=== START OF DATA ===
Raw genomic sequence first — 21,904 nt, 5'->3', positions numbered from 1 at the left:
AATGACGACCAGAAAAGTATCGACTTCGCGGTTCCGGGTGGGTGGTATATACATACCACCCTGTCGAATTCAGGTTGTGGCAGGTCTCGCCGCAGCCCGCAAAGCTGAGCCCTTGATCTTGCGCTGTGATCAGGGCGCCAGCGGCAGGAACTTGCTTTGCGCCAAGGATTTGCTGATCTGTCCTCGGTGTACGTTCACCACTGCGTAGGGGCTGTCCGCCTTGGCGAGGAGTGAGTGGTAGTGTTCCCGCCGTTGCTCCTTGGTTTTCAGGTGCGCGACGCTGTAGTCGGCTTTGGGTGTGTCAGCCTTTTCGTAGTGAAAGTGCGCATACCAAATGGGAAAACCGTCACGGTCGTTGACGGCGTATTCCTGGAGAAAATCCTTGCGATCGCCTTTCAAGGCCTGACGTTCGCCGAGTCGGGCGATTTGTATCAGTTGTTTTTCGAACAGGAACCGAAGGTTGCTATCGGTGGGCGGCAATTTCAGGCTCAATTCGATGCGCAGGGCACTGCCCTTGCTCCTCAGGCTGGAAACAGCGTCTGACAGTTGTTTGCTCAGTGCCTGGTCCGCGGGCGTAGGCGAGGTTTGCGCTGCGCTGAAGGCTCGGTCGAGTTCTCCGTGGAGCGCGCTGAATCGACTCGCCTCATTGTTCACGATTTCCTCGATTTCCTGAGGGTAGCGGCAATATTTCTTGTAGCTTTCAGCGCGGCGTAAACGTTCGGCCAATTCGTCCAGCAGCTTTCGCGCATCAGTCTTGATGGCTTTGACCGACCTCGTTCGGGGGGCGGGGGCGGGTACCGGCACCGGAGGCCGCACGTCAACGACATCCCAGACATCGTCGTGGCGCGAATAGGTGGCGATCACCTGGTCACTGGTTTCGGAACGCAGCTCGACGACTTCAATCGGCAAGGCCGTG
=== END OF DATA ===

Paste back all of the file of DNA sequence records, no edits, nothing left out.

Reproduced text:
Raw genomic sequence first — 21,904 nt, 5'->3', positions numbered from 1 at the left:
AATGACGACCAGAAAAGTATCGACTTCGCGGTTCCGGGTGGGTGGTATATACATACCACCCTGTCGAATTCAGGTTGTGGCAGGTCTCGCCGCAGCCCGCAAAGCTGAGCCCTTGATCTTGCGCTGTGATCAGGGCGCCAGCGGCAGGAACTTGCTTTGCGCCAAGGATTTGCTGATCTGTCCTCGGTGTACGTTCACCACTGCGTAGGGGCTGTCCGCCTTGGCGAGGAGTGAGTGGTAGTGTTCCCGCCGTTGCTCCTTGGTTTTCAGGTGCGCGACGCTGTAGTCGGCTTTGGGTGTGTCAGCCTTTTCGTAGTGAAAGTGCGCATACCAAATGGGAAAACCGTCACGGTCGTTGACGGCGTATTCCTGGAGAAAATCCTTGCGATCGCCTTTCAAGGCCTGACGTTCGCCGAGTCGGGCGATTTGTATCAGTTGTTTTTCGAACAGGAACCGAAGGTTGCTATCGGTGGGCGGCAATTTCAGGCTCAATTCGATGCGCAGGGCACTGCCCTTGCTCCTCAGGCTGGAAACAGCGTCTGACAGTTGTTTGCTCAGTGCCTGGTCCGCGGGCGTAGGCGAGGTTTGCGCTGCGCTGAAGGCTCGGTCGAGTTCTCCGTGGAGCGCGCTGAATCGACTCGCCTCATTGTTCACGATTTCCTCGATTTCCTGAGGGTAGCGGCAATATTTCTTGTAGCTTTCAGCGCGGCGTAAACGTTCGGCCAATTCGTCCAGCAGCTTTCGCGCATCAGTCTTGATGGCTTTGACCGACCTCGTTCGGGGGGCGGGGGCGGGTACCGGCACCGGAGGCCGCACGTCAACGACATCCCAGACATCGTCGTGGCGCGAATAGGTGGCGATCACCTGGTCACTGGTTTCGGAACGCAGCTCGACGACTTCAATCGGCAAGGCCGTG